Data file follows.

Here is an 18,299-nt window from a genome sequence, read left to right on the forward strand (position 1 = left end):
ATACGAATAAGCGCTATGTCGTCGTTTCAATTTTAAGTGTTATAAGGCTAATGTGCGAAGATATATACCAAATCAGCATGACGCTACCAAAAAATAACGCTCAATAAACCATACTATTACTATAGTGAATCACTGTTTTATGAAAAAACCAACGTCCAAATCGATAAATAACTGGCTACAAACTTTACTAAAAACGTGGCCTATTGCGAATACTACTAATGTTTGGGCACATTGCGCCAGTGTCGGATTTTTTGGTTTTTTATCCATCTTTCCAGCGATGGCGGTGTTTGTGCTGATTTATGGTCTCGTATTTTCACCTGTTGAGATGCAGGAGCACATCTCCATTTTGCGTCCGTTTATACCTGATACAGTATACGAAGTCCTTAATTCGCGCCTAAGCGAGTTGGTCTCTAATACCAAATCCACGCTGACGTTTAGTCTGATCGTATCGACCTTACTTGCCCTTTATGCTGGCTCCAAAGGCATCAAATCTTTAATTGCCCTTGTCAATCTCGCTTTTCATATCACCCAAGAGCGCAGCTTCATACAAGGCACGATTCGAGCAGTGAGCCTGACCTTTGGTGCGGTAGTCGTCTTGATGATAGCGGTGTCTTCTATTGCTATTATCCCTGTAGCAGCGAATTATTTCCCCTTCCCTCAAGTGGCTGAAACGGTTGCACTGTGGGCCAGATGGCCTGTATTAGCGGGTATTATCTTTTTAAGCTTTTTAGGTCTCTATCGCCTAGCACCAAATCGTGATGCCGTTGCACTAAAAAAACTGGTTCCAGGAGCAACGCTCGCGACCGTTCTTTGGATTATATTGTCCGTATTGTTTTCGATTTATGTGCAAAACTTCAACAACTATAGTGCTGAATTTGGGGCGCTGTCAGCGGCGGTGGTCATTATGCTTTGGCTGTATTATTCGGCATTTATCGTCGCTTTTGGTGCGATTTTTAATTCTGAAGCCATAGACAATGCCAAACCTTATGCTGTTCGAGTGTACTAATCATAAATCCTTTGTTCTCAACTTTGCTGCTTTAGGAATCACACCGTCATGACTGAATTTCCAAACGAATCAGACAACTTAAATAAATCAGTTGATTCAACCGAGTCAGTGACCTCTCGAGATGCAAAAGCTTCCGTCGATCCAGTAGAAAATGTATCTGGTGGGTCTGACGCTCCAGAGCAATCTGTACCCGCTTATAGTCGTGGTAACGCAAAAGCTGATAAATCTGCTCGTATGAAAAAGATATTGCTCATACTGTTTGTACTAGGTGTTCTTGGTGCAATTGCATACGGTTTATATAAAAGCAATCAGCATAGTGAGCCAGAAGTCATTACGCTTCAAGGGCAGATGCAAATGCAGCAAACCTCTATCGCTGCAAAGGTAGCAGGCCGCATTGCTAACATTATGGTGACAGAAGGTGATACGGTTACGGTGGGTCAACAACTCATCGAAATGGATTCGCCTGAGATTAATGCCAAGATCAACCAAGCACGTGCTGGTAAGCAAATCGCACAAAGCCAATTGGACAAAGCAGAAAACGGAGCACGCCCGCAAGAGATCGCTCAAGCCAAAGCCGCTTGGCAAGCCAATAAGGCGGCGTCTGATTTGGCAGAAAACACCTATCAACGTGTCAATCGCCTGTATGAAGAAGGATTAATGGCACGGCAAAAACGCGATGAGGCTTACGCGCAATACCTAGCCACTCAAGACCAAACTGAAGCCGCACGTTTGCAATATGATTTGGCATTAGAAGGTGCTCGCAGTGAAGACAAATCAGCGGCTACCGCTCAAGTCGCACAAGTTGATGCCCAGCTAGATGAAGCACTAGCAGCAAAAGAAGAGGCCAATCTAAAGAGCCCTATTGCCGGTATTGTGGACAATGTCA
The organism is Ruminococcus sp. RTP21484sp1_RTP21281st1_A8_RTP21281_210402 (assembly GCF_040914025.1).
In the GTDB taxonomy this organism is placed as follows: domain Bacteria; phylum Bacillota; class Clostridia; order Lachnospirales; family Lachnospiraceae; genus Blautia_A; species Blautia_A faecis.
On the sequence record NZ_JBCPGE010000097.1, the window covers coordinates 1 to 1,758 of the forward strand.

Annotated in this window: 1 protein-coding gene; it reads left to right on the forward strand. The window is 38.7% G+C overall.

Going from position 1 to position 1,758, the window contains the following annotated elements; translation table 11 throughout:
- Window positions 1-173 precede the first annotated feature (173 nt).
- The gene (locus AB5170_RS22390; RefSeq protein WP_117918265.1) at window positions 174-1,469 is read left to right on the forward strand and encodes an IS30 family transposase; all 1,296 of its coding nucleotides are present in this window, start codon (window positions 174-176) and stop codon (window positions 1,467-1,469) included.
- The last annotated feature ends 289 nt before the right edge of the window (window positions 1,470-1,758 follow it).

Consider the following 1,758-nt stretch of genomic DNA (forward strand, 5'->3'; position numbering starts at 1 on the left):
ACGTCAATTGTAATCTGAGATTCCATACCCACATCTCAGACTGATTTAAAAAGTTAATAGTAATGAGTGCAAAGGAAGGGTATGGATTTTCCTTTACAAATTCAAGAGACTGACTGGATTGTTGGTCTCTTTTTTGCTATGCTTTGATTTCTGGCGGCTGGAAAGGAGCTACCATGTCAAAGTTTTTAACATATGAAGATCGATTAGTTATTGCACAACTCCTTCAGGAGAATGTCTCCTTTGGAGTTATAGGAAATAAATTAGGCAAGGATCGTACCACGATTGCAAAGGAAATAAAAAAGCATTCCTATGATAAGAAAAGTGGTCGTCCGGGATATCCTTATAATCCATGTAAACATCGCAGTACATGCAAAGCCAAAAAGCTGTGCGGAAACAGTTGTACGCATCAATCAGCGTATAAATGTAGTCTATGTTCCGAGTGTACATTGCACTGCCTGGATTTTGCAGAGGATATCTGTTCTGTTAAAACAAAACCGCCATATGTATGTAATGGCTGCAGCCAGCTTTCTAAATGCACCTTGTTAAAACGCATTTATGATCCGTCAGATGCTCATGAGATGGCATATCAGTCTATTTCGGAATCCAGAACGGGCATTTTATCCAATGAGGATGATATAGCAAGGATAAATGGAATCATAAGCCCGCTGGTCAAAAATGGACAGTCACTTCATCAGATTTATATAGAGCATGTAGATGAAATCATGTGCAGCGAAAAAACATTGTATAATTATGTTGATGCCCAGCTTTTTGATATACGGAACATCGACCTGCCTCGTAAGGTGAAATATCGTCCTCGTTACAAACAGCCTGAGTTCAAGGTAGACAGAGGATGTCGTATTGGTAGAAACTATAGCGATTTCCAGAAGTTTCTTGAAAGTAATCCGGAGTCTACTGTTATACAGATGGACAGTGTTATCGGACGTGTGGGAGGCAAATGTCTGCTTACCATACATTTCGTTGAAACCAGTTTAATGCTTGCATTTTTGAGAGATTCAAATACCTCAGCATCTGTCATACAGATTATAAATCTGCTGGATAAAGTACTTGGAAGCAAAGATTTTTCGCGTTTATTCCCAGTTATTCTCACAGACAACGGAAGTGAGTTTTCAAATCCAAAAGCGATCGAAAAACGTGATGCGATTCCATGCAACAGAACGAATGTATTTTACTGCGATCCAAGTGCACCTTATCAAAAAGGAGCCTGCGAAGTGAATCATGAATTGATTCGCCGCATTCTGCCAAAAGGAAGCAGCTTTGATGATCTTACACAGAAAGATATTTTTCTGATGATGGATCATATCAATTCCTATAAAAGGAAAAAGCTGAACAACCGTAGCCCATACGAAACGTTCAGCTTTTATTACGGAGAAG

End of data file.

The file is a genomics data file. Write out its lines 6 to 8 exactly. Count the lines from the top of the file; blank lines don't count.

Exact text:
Annotated in this window: 1 protein-coding gene; it reads left to right on the forward strand. The window is 38.7% G+C overall.

Going from position 1 to position 1,758, the window contains the following annotated elements; translation table 11 throughout:
- Window positions 1-173 precede the first annotated feature (173 nt).